That appears to be the explanation for his own lost and bewildered conduct that made the officers think the worst. It was also his dying question for what they had done to him. Clear thinking and good judgement was misplaced. They had the upper hand in man power, in equipment, in weaponry. They could easily have controlled Dziekanski without being so quick to use the latest conducted energy weapon. And even with that aid, he was down on the ground, spinning pain circles when they gave him four more taser salvos and then did the pile on, four men's knees and hands and weight on top of a disabled man.
In 470 pages Thomas Braidwood's final report provided no room for doubt about the officers' shameful conduct, who when they could have been offering help to this disoriented and frightened visitor to Canada, determined that he was a dangerous man needing to be subdued and they acted accordingly. RCMP Commissioner William Elliott told the press, "It is clear that our policies and training in place at the time were deficient." Braidwood also concluded that the four officers deliberately misrepresented their actions during investigations of Robert Dziekanski's death. Now Attorney General Mike de Jong says that the B.C. government will reopen the investigation into the actions of the four RCMP officers linked to the death of Robert Dziekanski.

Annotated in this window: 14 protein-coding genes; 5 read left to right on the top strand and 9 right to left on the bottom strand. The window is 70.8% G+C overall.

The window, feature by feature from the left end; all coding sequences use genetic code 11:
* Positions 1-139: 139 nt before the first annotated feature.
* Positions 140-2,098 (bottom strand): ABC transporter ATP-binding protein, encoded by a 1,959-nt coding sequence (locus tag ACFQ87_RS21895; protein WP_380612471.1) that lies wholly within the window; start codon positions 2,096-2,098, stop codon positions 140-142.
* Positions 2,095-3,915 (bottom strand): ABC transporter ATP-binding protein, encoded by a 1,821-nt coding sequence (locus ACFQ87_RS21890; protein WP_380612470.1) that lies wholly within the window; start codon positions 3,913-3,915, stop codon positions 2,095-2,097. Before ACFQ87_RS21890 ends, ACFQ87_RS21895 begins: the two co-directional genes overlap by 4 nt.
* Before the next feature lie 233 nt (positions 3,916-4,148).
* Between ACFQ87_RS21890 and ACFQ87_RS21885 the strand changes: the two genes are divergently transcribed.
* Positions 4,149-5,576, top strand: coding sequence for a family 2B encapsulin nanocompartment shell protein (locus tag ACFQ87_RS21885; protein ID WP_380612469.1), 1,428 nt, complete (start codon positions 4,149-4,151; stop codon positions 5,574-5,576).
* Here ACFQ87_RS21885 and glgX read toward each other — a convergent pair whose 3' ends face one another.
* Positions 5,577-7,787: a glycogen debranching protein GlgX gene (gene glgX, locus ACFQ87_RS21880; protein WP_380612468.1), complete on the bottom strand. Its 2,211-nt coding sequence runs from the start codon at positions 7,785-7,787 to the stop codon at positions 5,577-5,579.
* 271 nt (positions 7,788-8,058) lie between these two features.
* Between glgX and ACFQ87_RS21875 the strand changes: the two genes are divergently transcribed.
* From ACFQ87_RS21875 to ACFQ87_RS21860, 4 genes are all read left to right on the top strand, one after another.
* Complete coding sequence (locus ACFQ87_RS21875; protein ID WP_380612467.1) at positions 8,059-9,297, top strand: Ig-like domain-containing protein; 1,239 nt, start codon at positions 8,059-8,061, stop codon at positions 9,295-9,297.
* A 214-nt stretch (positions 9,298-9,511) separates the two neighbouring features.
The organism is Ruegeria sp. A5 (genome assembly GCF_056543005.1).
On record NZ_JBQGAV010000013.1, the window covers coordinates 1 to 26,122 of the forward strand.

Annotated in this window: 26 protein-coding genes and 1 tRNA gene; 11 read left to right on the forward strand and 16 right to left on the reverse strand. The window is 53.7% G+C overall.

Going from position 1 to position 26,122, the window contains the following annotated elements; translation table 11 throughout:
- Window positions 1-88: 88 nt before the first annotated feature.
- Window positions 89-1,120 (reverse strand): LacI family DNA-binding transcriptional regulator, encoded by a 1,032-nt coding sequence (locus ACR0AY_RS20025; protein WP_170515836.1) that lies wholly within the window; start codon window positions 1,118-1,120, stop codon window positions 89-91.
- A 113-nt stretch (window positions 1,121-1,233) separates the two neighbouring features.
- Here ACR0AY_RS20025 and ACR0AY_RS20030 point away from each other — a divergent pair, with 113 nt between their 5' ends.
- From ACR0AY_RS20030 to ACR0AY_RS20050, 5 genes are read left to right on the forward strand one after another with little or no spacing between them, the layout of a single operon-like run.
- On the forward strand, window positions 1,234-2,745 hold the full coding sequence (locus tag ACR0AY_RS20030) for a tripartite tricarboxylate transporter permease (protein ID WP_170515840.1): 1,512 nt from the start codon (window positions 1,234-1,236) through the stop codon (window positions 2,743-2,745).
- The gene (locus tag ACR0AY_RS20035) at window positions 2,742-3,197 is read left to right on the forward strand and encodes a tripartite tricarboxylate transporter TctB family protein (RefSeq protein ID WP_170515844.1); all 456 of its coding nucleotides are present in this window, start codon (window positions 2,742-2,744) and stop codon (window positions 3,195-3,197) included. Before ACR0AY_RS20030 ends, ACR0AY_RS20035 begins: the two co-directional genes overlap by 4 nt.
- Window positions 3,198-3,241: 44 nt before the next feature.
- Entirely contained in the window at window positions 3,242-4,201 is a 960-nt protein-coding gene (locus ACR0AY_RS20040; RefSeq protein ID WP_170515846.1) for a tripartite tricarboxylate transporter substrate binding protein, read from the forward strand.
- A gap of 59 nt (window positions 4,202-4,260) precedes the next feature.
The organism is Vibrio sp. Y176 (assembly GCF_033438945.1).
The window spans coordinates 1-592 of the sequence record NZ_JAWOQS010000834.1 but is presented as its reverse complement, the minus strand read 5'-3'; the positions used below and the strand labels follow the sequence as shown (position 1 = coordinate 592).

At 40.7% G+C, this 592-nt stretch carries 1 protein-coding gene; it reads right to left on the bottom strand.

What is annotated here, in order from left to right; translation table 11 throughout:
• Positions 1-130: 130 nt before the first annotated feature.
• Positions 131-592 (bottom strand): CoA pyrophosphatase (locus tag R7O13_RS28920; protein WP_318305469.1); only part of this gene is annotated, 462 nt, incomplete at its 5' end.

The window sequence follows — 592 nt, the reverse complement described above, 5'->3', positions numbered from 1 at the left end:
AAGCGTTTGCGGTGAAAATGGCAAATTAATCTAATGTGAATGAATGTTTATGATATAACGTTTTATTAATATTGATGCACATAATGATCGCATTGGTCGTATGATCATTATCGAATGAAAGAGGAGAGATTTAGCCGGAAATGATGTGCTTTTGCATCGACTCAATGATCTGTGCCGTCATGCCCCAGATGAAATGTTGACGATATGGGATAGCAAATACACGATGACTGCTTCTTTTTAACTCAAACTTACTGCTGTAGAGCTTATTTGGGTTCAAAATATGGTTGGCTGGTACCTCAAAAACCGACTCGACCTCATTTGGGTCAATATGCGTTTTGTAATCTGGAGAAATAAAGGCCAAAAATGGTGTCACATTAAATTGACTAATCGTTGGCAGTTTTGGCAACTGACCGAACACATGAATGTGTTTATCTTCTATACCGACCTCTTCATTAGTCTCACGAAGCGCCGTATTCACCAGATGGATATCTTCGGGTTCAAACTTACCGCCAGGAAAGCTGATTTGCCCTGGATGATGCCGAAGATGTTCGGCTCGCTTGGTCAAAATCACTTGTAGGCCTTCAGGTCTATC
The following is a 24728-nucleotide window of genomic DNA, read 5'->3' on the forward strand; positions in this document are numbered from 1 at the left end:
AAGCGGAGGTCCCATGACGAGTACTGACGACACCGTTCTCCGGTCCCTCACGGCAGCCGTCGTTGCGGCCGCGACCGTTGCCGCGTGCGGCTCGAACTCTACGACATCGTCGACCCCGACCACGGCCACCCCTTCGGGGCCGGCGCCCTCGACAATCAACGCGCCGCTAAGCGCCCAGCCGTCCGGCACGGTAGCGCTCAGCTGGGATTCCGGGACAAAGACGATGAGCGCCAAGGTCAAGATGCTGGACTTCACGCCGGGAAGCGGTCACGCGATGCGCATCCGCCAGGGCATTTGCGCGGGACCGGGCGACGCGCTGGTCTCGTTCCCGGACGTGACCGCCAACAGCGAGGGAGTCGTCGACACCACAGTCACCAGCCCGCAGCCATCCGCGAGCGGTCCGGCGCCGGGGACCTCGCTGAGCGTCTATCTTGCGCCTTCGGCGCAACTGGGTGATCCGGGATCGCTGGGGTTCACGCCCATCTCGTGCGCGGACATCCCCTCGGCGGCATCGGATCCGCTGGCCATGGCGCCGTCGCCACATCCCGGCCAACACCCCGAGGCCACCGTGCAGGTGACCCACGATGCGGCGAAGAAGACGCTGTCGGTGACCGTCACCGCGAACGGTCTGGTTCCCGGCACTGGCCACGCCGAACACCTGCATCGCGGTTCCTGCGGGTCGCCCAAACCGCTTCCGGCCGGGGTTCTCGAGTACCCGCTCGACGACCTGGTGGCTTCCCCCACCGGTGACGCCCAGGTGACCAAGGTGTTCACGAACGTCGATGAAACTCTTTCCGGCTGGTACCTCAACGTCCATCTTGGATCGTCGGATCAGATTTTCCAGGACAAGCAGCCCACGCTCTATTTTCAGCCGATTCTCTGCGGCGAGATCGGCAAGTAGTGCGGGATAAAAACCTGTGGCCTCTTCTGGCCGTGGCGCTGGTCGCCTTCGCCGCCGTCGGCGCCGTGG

And then we recently heard about the mudslide near Oliver B.C. over one week ago. It was an irrigation reservoir high in the mountains that eroded its earthen embankments and spilled over. But there had been signs of leakage and there had been some modest warnings from observers. The Ministry of Forests and Land confirmed it was warned about a possible breach of the dam on Friday by a report from a hiker, but said the report did not characterize the situation as an emergency. Well of course now the reaction is sweeping. There will be a review of dams. Did you know there are 2,000 similar dams in B.C. and customarily small dams should be inspected every five years and large ones every ten years but now the review will happen pronto – maybe. A shortage of provincial dam inspectors is being blamed for the recent mudslide in Oliver, B.C. that destroyed a half-dozen homes and several farms.
CBC Taser Investigation